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Grant Strategy

Identifying Your Target Population

By Susannah Mayhall

June 2012

The decision to submit a grant application frequently stems from a combination of an organization's needs, broader goals, and the opening of a suitable grant program.  However, once pen hits paper, these broader ideas must be fully examined and expressed in terms of specific goals that can be carried out and evaluated for success.  One critical element of almost any grant program that can sometimes prove to be a sticking point is the identification of the proposed project's targeted population—in other words, who will benefit from the grant project.  Your target population will likely be initially determined by your organization's current patients, students, community members, or other groups currently served, and by the parameters set out in the grant guidance. However, it is important to dig deeper and iron out specific details related to the target recipients of the project's services. By treating this facet of the application as an opportunity to demonstrate your project's readiness and anticipated effectiveness, you can strengthen your proposal's competitiveness and gain a favorable review from the granting agency.  While developing specific details about your project's implementation can be difficult in the beginning stages of conception, it is well worth the extra effort.


The easiest way to start identifying your target population is to take a look at the people you are currently serving.  What are their characteristics?  Do they fall within a certain age range?  Do they live in specific areas?  What common traits do they have?  Mapping out your current constituency will give you an idea of the parameters you will likely be working within during the grant project. 


After gaining a thorough understanding of your current service recipients, examine the small print of the grant program.  Does the grant require you to impact a particular demographic?  Is the grantor agency looking for projects that serve certain populations, e.g. frail elderly living in rural areas, tribal youth, or inner-city minority children?  If so, it is in your best interest to tailor your proposal to match the agency's interests.  While you don't want to stray too far from your current service population, the best fit grant programs for your organization will line up with that population to some degree, and will help you to hone in on your target population for the project.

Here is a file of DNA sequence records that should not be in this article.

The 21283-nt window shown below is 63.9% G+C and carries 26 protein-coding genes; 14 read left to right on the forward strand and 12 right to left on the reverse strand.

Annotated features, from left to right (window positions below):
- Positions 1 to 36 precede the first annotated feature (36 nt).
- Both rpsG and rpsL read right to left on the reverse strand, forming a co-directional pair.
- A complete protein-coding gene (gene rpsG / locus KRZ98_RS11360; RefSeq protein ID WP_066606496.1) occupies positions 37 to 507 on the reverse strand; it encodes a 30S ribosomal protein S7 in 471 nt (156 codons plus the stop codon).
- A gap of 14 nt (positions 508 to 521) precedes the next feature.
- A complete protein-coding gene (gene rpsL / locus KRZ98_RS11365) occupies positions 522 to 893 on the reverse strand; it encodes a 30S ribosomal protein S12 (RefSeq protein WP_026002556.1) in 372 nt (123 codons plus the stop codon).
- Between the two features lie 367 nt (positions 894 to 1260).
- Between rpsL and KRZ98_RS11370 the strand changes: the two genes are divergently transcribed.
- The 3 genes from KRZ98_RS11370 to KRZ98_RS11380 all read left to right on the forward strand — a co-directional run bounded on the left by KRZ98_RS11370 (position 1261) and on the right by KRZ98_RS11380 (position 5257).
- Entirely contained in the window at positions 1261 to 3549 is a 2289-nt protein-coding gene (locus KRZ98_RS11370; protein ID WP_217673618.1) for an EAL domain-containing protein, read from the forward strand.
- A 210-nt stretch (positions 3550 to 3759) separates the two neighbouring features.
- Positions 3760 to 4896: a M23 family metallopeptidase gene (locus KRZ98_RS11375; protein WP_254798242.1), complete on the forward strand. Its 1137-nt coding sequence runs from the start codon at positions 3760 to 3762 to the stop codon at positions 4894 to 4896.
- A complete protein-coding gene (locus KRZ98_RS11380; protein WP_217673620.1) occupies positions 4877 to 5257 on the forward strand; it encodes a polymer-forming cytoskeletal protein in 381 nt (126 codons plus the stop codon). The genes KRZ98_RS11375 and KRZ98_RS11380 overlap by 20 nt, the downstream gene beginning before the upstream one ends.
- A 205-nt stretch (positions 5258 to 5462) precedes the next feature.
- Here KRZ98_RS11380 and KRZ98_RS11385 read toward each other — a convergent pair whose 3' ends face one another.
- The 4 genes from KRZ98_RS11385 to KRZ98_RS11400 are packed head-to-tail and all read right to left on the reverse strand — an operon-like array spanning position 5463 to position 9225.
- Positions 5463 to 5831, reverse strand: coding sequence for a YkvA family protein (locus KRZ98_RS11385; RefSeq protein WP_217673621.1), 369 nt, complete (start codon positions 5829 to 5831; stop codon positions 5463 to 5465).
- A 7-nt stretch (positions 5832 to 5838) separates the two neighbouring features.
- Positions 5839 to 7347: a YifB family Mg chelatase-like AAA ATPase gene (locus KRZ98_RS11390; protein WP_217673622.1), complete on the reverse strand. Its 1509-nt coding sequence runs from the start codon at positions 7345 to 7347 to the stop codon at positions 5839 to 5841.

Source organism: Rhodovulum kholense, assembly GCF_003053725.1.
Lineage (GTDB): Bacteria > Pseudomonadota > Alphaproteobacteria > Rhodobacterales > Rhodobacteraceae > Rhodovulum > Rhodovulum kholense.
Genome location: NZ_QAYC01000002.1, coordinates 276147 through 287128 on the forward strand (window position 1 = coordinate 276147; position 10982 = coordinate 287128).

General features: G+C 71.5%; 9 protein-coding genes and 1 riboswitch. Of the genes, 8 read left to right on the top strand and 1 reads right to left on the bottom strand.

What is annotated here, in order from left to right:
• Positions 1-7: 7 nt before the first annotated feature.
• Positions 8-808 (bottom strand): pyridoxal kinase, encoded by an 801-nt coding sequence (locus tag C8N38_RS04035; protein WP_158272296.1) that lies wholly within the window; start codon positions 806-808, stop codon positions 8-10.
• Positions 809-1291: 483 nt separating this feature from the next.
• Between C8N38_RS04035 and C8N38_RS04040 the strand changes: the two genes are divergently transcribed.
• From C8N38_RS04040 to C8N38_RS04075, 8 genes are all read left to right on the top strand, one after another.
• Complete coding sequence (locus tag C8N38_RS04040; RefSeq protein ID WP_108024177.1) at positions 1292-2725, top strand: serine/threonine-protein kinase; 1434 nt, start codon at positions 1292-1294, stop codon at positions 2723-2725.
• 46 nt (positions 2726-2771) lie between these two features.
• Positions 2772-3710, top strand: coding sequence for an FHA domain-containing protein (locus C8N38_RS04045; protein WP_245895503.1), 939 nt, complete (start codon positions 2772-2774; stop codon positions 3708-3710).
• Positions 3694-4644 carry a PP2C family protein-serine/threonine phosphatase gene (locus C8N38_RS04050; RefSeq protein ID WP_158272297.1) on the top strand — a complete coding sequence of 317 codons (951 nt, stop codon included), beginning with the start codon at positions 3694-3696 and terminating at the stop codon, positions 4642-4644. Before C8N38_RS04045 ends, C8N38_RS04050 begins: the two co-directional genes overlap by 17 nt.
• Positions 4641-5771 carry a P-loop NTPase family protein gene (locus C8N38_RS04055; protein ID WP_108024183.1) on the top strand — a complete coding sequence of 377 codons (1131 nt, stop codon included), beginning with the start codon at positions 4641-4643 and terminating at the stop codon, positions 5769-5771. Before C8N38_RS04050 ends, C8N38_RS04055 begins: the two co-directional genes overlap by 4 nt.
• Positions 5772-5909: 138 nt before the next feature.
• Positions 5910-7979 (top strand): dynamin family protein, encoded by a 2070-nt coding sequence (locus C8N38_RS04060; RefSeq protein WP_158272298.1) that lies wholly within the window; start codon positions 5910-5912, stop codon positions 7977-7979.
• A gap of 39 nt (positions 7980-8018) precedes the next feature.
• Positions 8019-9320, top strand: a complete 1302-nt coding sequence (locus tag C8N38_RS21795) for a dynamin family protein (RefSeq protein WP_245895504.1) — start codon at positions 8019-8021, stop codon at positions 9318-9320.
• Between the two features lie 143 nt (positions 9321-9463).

After you've gotten a clear picture of who you will be serving, including any relevant identifying characteristics such as age, social or ethnic group, economic standing, location, etc., start to think about the needs of that population.  What current obstacles does your target population face?  What needs do they have?  How will your project address those needs or mitigate barriers?  At this point in the process, it might be useful to reach out to your targeted population through surveys, questionnaires, or even informal conversations, in order to gain a clearer perspective of how your project can best meet their needs.  Not only will this information prove useful as you develop your grant proposal, it will also demonstrate to the grantor that your project has been well-researched and thoughtfully developed. 


Identifying a target population can be one of the more challenging aspects of proposal development, and it might seem tempting when you're drowning amid budgets, narratives, resumes, letters, and other components to simply list your entire region or service population as the target population.  However, by really thinking about who you want to serve, you can greatly strengthen your proposal and give yourself a better understanding of what you are trying to accomplish with your project, and that knowledge will come in handy in myriad ways as you develop your grant proposal and, hopefully, implement your project with grant funding.